Then for the peach. The white-grape-peach juice from Wegmans is delicious on its own, too. It’s more peachy than grape in flavor, so I went with this. The citra hops were an afterthought – I thought it needed a little “edge” after tasting the batch halfway through.

Appearance: Extremely pale, like a wit. Slightly hazy. White head that fizzles quickly to nothing.

Aroma: Peach, pear, all-around tropical. Sort of fruity white wine cooler-ish.

Mouthfeel: Fairly thin, but spritzy.

Flavor: Good balance of fruit and acidity.  No single fruit jumps out at first, but the peach comes a little later followed by apple.

Overall: Very nice spring/summer sipper. Almost reminds be of a less sweet, more tart Moscato white wine. Next time I might to catch it before it hits 1.000 gravity to retain some sweetness, but it’s fine dried out like this, too. The ratio of apple to peach juice was pretty spot on – if anything I would go up a little more with the peach (adding some fresh peaches would be nice too), but I think 100% of the peach juice would be too tart given how balanced it is now.


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Filed under Cider, Experimental, Hoppy, Small Batch, Summer, Tasting

Belgian Amber

It’s been a while since I did any kind of Belgian beer. Generally speaking I’m never totally satisfied with how they turn out. Yeast is the biggest factor in that – pitching enough isn’t a problem, but controlling fermentation temps is not my strong suit. Fortunately, this time of the year is good in my house for a 2-stage fermentation – my basement is a cool 62F and first floor is mild 72F. I’m going to try to do this one right – pitch a big starter, start things out cool and then let it finish warm.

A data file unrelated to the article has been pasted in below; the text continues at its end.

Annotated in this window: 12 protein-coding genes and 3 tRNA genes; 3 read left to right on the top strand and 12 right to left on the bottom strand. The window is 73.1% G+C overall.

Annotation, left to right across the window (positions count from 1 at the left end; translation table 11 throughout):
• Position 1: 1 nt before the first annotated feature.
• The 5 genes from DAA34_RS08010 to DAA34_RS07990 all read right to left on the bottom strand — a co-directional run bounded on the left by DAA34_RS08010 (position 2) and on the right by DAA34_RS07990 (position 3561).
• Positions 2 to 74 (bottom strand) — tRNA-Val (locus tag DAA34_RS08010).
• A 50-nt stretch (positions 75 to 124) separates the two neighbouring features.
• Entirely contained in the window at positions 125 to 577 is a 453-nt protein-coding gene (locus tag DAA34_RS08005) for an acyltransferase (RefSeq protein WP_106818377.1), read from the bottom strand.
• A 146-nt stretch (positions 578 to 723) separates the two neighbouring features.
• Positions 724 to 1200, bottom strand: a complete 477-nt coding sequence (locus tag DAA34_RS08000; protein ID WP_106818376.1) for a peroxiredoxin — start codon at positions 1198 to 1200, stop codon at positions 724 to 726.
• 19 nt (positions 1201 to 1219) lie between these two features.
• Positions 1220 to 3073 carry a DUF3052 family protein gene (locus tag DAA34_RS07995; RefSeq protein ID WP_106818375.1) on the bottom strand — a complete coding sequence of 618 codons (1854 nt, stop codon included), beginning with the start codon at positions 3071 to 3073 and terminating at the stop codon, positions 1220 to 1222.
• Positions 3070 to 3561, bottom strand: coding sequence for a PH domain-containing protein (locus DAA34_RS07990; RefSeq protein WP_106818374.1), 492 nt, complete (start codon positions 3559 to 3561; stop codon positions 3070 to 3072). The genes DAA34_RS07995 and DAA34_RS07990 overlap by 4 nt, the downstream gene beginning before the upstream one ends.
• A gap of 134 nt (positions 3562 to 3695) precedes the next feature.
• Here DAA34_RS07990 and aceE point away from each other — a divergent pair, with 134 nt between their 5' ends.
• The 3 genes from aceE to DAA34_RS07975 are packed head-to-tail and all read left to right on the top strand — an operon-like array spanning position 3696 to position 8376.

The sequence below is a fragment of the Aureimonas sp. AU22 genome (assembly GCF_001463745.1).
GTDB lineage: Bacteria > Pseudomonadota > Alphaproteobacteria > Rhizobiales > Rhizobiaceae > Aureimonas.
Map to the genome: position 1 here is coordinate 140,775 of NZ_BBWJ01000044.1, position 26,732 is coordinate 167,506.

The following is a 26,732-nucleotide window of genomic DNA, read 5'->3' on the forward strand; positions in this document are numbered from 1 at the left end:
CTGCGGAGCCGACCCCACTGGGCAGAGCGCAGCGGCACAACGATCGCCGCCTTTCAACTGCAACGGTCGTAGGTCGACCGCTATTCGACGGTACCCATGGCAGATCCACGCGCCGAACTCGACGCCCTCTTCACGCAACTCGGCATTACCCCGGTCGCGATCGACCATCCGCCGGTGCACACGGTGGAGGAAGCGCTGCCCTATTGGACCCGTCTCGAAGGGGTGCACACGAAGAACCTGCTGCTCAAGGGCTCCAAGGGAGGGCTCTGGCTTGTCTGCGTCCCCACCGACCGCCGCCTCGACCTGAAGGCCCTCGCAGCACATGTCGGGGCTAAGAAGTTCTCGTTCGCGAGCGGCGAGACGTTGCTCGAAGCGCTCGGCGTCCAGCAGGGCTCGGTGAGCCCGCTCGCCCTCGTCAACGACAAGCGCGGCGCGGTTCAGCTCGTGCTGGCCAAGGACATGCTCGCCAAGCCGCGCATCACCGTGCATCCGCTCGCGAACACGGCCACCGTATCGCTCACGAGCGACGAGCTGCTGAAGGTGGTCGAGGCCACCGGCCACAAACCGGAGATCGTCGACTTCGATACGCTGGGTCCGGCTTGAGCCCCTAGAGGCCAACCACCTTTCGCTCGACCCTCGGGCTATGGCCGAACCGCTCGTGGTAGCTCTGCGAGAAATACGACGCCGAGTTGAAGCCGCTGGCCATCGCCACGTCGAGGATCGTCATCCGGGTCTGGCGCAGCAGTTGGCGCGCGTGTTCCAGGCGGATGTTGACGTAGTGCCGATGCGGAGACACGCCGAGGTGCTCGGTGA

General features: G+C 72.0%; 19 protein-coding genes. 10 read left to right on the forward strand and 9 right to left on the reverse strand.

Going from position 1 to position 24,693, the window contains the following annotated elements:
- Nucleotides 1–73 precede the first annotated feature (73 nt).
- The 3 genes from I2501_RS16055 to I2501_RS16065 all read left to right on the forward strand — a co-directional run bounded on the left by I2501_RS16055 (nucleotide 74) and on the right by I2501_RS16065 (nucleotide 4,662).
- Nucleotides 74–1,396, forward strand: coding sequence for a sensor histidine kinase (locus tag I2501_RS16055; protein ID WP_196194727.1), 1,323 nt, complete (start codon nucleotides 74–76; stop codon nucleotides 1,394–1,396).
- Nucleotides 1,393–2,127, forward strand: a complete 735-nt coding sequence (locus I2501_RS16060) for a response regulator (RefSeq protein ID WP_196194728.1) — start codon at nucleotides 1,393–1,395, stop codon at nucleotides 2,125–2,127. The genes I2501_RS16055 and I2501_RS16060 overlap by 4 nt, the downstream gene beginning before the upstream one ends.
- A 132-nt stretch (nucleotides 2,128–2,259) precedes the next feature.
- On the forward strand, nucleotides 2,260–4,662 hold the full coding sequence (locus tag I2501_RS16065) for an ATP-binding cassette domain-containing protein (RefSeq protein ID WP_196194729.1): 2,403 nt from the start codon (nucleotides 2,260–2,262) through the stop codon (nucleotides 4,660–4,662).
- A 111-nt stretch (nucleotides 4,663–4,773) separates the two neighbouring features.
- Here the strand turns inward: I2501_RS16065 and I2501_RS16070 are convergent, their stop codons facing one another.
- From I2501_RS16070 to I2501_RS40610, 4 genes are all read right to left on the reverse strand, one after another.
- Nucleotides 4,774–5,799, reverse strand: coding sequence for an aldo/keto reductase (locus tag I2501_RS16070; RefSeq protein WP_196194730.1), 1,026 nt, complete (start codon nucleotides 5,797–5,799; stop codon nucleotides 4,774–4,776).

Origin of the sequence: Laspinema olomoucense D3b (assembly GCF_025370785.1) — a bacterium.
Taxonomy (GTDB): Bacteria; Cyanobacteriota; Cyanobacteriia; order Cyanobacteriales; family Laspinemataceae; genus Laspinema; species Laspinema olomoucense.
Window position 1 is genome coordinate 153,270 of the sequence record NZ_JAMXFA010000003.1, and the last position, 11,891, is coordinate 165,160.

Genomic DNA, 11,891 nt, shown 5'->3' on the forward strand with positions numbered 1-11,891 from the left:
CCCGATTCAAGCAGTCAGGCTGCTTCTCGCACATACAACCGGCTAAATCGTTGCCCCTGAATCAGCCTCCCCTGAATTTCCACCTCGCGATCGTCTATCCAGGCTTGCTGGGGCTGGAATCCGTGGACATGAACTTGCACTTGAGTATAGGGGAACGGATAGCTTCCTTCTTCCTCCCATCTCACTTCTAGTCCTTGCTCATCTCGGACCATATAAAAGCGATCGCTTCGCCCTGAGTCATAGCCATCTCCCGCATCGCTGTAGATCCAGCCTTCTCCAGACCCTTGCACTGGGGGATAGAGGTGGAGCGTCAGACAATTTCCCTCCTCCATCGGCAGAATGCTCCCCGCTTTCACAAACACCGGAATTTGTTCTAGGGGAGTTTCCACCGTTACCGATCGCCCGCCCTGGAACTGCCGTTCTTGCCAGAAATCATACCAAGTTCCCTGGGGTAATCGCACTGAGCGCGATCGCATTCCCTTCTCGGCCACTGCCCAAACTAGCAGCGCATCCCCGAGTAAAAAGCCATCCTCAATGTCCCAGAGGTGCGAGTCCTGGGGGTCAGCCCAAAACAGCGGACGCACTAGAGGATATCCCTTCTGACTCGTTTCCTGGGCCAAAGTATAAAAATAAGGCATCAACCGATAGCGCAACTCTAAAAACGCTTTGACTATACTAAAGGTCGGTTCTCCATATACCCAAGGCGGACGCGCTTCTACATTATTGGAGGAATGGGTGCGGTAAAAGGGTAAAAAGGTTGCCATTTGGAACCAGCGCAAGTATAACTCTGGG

• 11 lb Pils (Dingemans)
  • 0.75 lb Aromatic (Dingemans)
  • 0.75 lb caravienna (Dingemans)
  • 0.25 lb special B (Dingemans)
  • 1 oz Saaz @ 70 30 and 15 minutes.
  • Omega Yeast Labs Belgian A

// Mash-in 2 qt/lb at 148 for 40 minutes, raise to 158 for 10 minutes, mash out at 168. Sparge w/ 3.5 gal to collect 8 gallons 1038 wort. Boil 70 minutes, collect 6 gallons 1048 wort. Chill to 75F, shake to aerate, pitch 1L starter. Brewed 5/27/16. //

5/29/16:  Started fermentation at 62F, seemed to slow down, so brought it upstairs to 72F to finish out and gave it a good shake. Gravity at 1022.

5/31/16: Gravity at 1018. Slightly cloudy, but overall nice flavors. Soft esters with a nice rustic crusty bread flavor. Gave it another good shake.

6/1/16: Racked to keg. Gravity at 1016. No time to crash cool, since this will be for a party in 3 days.

6/6/16:  Came out well! Tasting notes.

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Filed under All-grain, Amber, Balanced, Belgian, Summer

El Dorado SMASH

My LHBS had a deal going on: 1/2 lb El Dorado hops for $11! That’s a sick deal – $1.38/oz for a hop that normally goes for $2.50/oz. So I picked up a pack and made a recipe to really showcase it; huge late hopping.

  • 15 lb US 2-row
  • 0.5 oz El Dorado 60 min
  • 1 oz El Dorado 15 min
  • 1.5 oz El Dorado 10 min
  • 1.5 oz El Dorado 8 min
  • 2 oz El Dorado 6 min
  • 1.5 oz El Dorado dry hop

// Mash-in 1.8 qt/lb for 60 minutes, sparge w/ 3.5 gal 170F water to collect 8 gal 1042 wort. Boil 60 minutes, let hops stand for 25 minutes. Chill to 80F, collect 5 gallons of 1058 wort. Lost about a gallon to hop trub. Racked directly onto cake from the Peach cider. Good fermentation a few hours later. Brewed 5/20/16. //

5/22/16:  Fermentation started to slow down, added dry hops loose to fermentor.